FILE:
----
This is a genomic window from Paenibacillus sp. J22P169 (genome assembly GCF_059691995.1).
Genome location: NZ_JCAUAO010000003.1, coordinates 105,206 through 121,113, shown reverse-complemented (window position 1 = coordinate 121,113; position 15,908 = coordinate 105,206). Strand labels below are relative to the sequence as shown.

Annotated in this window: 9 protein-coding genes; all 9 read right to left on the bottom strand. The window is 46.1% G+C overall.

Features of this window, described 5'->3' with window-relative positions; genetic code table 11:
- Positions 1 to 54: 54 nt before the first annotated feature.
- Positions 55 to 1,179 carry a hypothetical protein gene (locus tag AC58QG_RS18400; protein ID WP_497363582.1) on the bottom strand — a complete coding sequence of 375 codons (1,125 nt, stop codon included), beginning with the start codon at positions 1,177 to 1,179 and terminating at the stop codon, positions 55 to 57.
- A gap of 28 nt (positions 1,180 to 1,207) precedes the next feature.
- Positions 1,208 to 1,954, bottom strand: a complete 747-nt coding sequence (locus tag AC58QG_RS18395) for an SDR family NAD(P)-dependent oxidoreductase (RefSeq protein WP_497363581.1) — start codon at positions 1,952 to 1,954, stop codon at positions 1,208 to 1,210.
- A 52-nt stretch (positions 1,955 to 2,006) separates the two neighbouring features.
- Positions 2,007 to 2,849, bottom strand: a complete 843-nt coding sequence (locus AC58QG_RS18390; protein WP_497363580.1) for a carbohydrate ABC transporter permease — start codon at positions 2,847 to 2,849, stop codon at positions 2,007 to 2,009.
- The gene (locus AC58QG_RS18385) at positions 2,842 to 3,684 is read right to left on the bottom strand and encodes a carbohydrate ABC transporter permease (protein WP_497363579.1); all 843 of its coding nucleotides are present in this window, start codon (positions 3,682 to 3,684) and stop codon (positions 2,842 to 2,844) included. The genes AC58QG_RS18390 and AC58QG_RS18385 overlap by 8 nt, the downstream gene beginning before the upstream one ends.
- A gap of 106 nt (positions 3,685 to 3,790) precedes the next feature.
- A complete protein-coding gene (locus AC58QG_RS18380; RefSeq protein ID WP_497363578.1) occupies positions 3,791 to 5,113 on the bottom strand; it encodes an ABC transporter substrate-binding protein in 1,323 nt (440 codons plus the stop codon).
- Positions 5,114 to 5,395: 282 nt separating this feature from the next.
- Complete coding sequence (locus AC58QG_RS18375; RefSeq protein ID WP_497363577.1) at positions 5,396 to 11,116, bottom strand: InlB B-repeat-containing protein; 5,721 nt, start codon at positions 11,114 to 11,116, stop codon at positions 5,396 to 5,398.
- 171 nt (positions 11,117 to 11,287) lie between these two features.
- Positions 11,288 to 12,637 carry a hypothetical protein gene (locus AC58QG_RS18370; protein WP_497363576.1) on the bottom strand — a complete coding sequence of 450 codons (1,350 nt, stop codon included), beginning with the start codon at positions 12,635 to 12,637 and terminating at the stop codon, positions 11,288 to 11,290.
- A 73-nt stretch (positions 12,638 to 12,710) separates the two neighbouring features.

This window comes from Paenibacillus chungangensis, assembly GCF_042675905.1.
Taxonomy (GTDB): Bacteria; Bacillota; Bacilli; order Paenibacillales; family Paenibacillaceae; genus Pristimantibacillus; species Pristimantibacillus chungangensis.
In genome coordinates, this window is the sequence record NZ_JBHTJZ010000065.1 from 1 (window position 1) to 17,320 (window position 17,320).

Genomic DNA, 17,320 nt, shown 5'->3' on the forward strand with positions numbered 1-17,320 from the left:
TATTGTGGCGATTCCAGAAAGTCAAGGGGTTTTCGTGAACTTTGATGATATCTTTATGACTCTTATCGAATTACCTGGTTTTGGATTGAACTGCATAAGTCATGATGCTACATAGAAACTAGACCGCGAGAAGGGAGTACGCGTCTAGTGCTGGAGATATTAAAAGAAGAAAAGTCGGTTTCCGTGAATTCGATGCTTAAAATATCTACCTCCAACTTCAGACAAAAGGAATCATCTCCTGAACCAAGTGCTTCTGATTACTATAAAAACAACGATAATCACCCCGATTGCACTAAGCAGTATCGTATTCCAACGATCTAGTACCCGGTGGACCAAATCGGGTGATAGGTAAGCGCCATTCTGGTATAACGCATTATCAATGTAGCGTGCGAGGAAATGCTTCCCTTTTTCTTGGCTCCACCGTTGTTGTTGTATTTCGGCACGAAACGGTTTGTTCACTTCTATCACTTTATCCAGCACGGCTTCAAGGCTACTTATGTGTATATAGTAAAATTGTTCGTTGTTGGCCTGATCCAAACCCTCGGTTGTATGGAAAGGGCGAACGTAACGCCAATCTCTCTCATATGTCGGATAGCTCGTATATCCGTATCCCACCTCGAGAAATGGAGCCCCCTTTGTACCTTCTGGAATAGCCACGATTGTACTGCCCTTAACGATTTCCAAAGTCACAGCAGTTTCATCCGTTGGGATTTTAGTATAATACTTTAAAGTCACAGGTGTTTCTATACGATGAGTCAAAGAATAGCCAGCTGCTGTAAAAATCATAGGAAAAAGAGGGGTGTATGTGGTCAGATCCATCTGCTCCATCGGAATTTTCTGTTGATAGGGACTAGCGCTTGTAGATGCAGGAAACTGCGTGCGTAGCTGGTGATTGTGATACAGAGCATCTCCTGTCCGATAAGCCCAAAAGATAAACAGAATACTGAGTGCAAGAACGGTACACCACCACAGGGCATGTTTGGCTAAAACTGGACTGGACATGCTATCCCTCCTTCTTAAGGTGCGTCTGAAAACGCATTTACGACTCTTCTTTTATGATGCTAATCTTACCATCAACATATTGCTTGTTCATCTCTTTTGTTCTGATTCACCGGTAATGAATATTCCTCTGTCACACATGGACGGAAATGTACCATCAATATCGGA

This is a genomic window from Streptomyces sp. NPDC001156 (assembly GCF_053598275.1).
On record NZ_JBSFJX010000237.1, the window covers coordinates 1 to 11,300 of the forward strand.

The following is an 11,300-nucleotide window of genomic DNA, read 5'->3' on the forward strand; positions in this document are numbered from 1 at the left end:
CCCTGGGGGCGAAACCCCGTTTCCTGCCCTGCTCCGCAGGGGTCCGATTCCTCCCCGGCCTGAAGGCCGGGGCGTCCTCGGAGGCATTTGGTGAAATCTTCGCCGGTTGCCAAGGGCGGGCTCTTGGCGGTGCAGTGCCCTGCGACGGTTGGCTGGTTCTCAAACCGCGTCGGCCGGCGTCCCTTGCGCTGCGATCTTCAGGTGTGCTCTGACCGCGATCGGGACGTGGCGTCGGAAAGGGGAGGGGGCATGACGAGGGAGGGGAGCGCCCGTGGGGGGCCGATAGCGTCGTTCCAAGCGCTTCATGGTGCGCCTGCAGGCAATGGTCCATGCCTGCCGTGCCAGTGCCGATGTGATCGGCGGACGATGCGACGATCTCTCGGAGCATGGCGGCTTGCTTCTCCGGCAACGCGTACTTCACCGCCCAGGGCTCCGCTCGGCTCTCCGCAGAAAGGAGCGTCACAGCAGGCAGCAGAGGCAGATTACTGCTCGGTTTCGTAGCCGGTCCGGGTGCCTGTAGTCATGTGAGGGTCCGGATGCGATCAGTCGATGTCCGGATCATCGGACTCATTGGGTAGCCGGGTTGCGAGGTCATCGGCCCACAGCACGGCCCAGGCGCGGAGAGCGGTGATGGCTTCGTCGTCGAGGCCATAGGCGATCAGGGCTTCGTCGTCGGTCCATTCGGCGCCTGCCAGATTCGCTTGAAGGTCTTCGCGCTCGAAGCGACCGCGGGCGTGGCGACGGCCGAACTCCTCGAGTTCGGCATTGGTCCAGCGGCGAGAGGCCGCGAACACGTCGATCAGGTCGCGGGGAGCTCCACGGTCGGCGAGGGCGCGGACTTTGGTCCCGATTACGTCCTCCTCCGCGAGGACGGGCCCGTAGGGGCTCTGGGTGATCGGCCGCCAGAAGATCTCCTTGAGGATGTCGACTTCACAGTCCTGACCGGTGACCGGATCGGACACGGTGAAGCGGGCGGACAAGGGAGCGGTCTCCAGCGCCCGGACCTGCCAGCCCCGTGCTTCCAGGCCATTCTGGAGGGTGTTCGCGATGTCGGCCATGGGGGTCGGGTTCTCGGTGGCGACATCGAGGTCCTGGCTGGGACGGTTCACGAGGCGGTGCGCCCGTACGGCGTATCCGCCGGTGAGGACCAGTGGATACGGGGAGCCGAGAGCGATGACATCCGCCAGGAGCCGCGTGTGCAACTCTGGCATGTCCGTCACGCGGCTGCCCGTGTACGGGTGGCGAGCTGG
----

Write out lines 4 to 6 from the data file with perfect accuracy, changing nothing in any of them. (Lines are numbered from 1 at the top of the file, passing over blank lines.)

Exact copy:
Features of this window, described 5'->3' with window-relative positions; genetic code table 11:
- Positions 1 to 54: 54 nt before the first annotated feature.
- Positions 55 to 1,179 carry a hypothetical protein gene (locus tag AC58QG_RS18400; protein ID WP_497363582.1) on the bottom strand — a complete coding sequence of 375 codons (1,125 nt, stop codon included), beginning with the start codon at positions 1,177 to 1,179 and terminating at the stop codon, positions 55 to 57.